The fifth question was about determining the appropriate guardrails to use when managing auditor quality. First and foremost, it is vital to have an established compliance team responsible for auditing the auditors. It is also crucial to develop clear lines of communication between the coding and auditing teams. This can help managers better navigate any discrepancies and will increase the value and quality of both teams.

Not surprisingly, we found a great deal of interest in the role of artificial intelligence (AI) in coding. Individuals were concerned about whether AI has the potential to replace current coding positions. The good news is that some very effective AI auditing software solutions are available that can streamline coding processes significantly, which elevates productivity and quality while making a coder’s job easier. With the ever-changing regulatory landscape, these solutions are unlikely to completely replace the human element; all claims must still be reviewed and approved for billing. In short, coders and auditors will continue to be incredibly valuable to hospitals.

The next question was about which mistakes associated with denials are the most costly. The costliest mistake is not proactively addressing and monitoring denials in the first place. Many times, we put long-established processes in place and just expect them to run smoothly; any reviews or adjustments are only made when an issue comes up. In this approach, when one problem is fixed, another often pops up.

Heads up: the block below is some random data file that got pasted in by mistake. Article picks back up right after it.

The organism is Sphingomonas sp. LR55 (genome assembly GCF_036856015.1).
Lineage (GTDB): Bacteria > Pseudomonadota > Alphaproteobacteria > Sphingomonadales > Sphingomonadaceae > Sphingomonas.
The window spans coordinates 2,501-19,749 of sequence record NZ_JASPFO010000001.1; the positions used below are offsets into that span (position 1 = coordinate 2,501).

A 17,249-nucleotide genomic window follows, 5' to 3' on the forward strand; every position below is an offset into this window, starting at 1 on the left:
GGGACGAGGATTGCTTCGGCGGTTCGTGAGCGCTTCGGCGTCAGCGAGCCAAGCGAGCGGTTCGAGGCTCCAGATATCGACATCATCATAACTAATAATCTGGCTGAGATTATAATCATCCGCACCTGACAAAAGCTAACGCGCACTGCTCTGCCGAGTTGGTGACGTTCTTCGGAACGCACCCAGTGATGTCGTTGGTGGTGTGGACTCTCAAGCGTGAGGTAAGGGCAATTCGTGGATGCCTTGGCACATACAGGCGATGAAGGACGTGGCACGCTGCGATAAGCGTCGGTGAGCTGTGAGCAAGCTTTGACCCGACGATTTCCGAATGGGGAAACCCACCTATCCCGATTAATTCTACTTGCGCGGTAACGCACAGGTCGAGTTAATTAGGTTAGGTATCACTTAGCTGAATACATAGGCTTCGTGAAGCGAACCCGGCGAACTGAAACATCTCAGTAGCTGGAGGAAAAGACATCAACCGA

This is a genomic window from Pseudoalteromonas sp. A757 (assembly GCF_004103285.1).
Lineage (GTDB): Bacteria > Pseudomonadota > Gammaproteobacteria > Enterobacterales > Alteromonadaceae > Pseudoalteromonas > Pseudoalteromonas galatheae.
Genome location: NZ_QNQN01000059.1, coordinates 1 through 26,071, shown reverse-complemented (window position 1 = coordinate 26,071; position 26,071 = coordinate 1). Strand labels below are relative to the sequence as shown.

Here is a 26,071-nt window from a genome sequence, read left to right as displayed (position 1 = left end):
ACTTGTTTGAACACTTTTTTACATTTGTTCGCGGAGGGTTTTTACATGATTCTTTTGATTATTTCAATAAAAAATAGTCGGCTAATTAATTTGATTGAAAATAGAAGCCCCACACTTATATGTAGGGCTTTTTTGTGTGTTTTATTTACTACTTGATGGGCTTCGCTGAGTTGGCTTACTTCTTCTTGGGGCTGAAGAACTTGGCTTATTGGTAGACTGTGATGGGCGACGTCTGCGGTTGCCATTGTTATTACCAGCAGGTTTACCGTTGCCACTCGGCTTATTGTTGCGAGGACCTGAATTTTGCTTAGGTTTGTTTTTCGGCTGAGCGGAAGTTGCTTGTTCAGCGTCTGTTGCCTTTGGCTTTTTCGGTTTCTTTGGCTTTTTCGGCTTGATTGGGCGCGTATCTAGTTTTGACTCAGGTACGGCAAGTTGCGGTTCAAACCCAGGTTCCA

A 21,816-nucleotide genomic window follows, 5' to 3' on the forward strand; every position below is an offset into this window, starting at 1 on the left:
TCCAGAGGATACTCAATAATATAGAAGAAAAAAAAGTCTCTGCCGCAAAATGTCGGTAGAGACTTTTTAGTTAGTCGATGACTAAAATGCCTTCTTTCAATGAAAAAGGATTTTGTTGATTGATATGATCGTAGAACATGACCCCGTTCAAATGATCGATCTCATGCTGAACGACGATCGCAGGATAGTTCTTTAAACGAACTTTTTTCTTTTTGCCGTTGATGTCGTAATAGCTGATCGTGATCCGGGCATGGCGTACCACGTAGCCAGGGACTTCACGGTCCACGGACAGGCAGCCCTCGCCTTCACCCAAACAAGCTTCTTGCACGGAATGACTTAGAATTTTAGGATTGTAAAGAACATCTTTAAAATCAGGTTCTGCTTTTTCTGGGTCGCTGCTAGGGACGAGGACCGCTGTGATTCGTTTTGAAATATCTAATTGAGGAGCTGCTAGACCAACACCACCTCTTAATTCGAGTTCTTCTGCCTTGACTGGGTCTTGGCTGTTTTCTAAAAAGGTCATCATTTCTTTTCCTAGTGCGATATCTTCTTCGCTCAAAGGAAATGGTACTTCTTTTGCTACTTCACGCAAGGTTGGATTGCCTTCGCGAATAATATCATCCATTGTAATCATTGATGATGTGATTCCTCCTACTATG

The next question highlights the lack of transparency that often exists between providers and their coding vendors. The question was about which reports revenue cycle managers should expect from their vendors. The answer is quality. All coding vendors should be able to complete their own quality reports, and these reports should include any issues they are seeing on their side. Production reports are also vital to identify issues with consistency, downtimes, etc. While not a report per se, providers should request an overview of the type of education and training vendors use to achieve and maintain optimal coding quality and ongoing regulatory compliance.

The final question concerned the level of coding accuracy that should be used as an industry benchmark for internal and external auditors. While providers should strive for 97% accuracy, 95% is the absolute minimum they should expect from themselves or their coding vendors.

Putting it All Together

Hospitals are facing unprecedented challenges caused by inflation, skyrocketing costs, and ongoing labor shortages. In response, many have turned to layoffs and shuttering entire service lines. Before taking such drastic measures, hospitals should consider reevaluating processes that directly impact their revenue streams. Coding is a prime opportunity. By streamlining these processes and elevating coding quality, hospitals can reduce costs, enhance staff productivity, and ensure more timely, accurate reimbursements.